Addictions To Work?
Looking back with adult, non-victimy eyes and from many years distance, I think that my mother's impact is the source of my incipient workaholism. Also, as a kid I think I absorbed the righteousness of working a lot.
Workaholic Who Loves Her Work?
Do good workaholics figure out how to love their work so they can still work a lot?
I think society defines a workaholic as someone who uses work as an addiction. And addictions are supposed to be about running away from feelings or dealing with feelings in an unhealthy manner.
So what I am asking is - am I still a workaholic even though now I love my work?
Many years ago I was a financial planner/financial salesperson. I worked at that job addictively. I think the feeling I was running away from with that job was guilt for not working enough and making enough money. What a lose/lose proposition that my ego set up: if I overwork, I don't feel guilty for not working but in order to not feel guilty for not working, I had to work 70-80 hours a week. No matter I hated the job. No matter I had young kids and left them a lot. No matter that although I did make very good money, I didn't have the positive feelings of self worth or consciousness to be able to feel comfortable with it and so it magically disappeared all the time. It was an addiction.
Today, I totally love what I do for a living. I coach people to move from one place in their life to another place they?d rather be. Usually I?m working with them closely as they grow as a person in all areas of their lives from relationships to work to writing or creating other ways and many other aspects of their lives they begin to look at through their new glasses or more self worth and a higher level of self acceptance. Since watching people grow is my favorite activity, I love every minute of it.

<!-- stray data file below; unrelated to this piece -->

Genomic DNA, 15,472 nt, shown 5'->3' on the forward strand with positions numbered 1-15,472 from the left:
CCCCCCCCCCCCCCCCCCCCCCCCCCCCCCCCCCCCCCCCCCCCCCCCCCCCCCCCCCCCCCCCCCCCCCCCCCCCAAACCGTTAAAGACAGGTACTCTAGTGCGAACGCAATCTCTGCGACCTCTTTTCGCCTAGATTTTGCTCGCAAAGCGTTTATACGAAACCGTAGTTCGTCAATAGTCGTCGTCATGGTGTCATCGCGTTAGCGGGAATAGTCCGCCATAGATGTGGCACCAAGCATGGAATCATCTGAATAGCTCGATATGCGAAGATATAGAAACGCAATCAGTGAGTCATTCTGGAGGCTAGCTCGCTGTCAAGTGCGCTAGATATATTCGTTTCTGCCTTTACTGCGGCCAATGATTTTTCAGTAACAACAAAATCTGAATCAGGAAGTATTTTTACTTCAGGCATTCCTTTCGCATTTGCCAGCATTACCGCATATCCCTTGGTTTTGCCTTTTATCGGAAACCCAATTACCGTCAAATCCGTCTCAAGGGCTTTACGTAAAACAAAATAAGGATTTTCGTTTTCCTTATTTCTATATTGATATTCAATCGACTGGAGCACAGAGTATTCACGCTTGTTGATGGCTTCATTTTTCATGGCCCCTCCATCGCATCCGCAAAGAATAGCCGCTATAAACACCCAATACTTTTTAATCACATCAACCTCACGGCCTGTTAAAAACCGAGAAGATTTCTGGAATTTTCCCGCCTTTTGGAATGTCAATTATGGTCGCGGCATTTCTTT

Also, my work allows me to teach. I get to watch my own process to see how I have grown or how I wish to grow. I watch my husband, my kids, my friends. I keep learning and teaching. And I get to write about all of this growth and my observations about it.
And yesterday I noticed something about myself. I have a little trouble just doing nothing. I'm fine if I have an activity scheduled over the weekend but just plain do-nothing time, feels uncomfortable.
Could a symptom of workaholism be feeling guilty if I'm not working - even on the weekend and even if I love my work?
Another question I have is - are negative aspects catchable from our partners? My husband usually appears to feel a little guilty when he isn?t working enough. I think I caught it guilt-for-not-working from him.
Or maybe it was the fact that my mother made a very big deal to my sister and I about how hard and how many hours my father worked to take care of us. This, I believe, was her attempt to control us and keep us from asking for too many material things so she wouldn?t feel guilty saying no. Additionally, to give it a double whammy, she bitched at my father without cease about his working all the time - how it was his way of running away from his family.
Looking back with adult, non-victimy eyes and from many years distance, I think that my mother?s impact is the source of my incipient workaholism. Also, as a kid I think I absorbed the righteousness of working a lot. In a certain way it sounded martyrish and even attractive to "sacrifice for your family". I think I thought if I worked and sacrificed, I'd be admired and appreciated.
Oh, what an awful muddle the past's effects are on us!
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Name: Maia Berens